By Kate Freeman
While the Caribbean island of St. Lucia has many aspects of a tropical paradise, working in this forest is not exactly white sand and turquoise water. Snake chaps are a critical part of my field gear, as this place is home to the venomous Fer-de-Lance, or St. Lucia viper. Steep, rugged terrain and intense humidity also contribute to this harsh environment, where I’m in my third month of field work.
However inhospitable to humans, this forest is home to several endemic and endangered birds, including the critically endangered White-breasted Thrasher—the reason I am here. My study area holds over 90 percent of the St. Lucia population of this species (about 1,200 individuals), as well as the endangered St. Lucia Black Finch, the endemic St. Lucia Warbler, the endemic subspecies of Lesser Antillean Flycatcher, and 13 other range-restricted species. I hope to learn more about the thrasher’s conservation needs, so plans can be made to ensure its survival.
Into the Forest
I wring out my handkerchief and wipe my brow, trying to ignore the sweat beading on my spine and dripping down my shins. After a steep ascent, we are standing in a grove of bwa gwiyé and bwa kewol trees—small deciduous trees that dominate the Mandelé dry forest on the east coast of St. Lucia. This forest borders the town of Praslin, a small fishing village that is home to about 300 hundred St. Lucians. Blue flags mark nest #36, a large open cup, loosely woven out of dried sticks and leaves and containing two brilliant blue eggs.
The smell of rotting mangoes, littering the forest floor, is pungent in the midday heat. My heart leaps as I see a dark flash of motion up ahead, but I am once again fooled by an anole (lizard), leaping from branch to branch. Michael Philigence, my local field assistant and forest guru, shoots me a look from his crouched position; “Patience,” I know he is thinking.
I would not make it far in the forest without Michael’s intuition and navigational abilities. A Praslin native, Michael grew up with the forest as his backyard. Armed with no more than a cutlass (the local Kwéyòl word for machete), Michael moves with swift grace, darting under low branches and leaping over fallen logs. I pant, sweat, and trip along behind, exerting all of my effort just to keep up with him. In addition to a seemingly photographic memory of the forest, Michael is also a huge help with nest searching.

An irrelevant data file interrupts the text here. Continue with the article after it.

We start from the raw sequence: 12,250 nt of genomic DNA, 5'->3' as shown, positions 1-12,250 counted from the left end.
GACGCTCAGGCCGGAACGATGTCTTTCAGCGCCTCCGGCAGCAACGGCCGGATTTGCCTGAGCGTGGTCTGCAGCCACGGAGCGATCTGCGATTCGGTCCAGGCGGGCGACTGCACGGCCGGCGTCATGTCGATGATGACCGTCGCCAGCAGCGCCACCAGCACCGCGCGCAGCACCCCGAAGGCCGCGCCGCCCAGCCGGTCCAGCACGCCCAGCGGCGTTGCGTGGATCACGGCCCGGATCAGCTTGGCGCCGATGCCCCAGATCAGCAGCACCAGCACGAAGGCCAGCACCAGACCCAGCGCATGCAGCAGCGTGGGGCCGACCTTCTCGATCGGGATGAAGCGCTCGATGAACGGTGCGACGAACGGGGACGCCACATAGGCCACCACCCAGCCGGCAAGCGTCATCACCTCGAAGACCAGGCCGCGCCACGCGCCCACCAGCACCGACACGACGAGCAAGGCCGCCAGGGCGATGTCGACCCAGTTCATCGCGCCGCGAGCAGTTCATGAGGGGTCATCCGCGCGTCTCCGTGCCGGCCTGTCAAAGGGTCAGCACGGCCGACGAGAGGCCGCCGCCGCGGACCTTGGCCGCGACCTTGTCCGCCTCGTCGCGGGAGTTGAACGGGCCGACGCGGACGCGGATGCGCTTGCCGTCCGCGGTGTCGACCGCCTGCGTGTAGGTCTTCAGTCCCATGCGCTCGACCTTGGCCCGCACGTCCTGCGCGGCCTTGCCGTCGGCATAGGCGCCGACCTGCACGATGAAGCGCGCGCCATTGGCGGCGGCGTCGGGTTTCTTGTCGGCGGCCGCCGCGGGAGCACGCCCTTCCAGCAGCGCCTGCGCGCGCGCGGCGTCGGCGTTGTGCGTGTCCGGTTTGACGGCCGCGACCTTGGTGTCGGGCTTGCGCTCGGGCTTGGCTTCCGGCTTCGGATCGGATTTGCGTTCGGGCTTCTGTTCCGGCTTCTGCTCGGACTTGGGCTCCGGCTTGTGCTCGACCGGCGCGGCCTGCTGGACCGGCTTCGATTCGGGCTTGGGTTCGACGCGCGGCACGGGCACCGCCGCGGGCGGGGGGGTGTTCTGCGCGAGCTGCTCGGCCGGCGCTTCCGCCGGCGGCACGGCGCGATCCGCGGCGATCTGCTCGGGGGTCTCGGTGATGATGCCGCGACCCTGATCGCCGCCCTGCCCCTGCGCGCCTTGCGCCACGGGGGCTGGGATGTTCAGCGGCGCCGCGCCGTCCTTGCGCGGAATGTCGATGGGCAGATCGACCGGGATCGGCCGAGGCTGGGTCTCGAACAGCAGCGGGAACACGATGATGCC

On Island Time
Thrashers nest at three to ten feet in understory trees, predominately bwa gwiyé. Michael has an amazing ability to find a nest. He can point them out before even seeing them, while I may spend 20 minutes searching for one that is directly in front of me. He must have found more than half of the 85 nests we tracked this season.
Beyond nest searching, our daily tasks include mist-netting and banding adult thrashers. Mist-netting around a nest in the forest is no small task. The steady swing of Michael’s cutlass, cutting and stripping the bark of saplings for nest poles, is crucial. Together we must maneuver a pair of six-meter nets around the nests without disturbing any surrounding vegetation. (I believe it is a new form of tropical martial arts!) Once the nets are in place around the nest comes the “art of waiting.” These tropical critters seem to move on island time. Unlike the frantic rush of the breeding season I’m accustomed to in the Northern Hemisphere, these thrashers may wait 40 minutes or more between nest visits.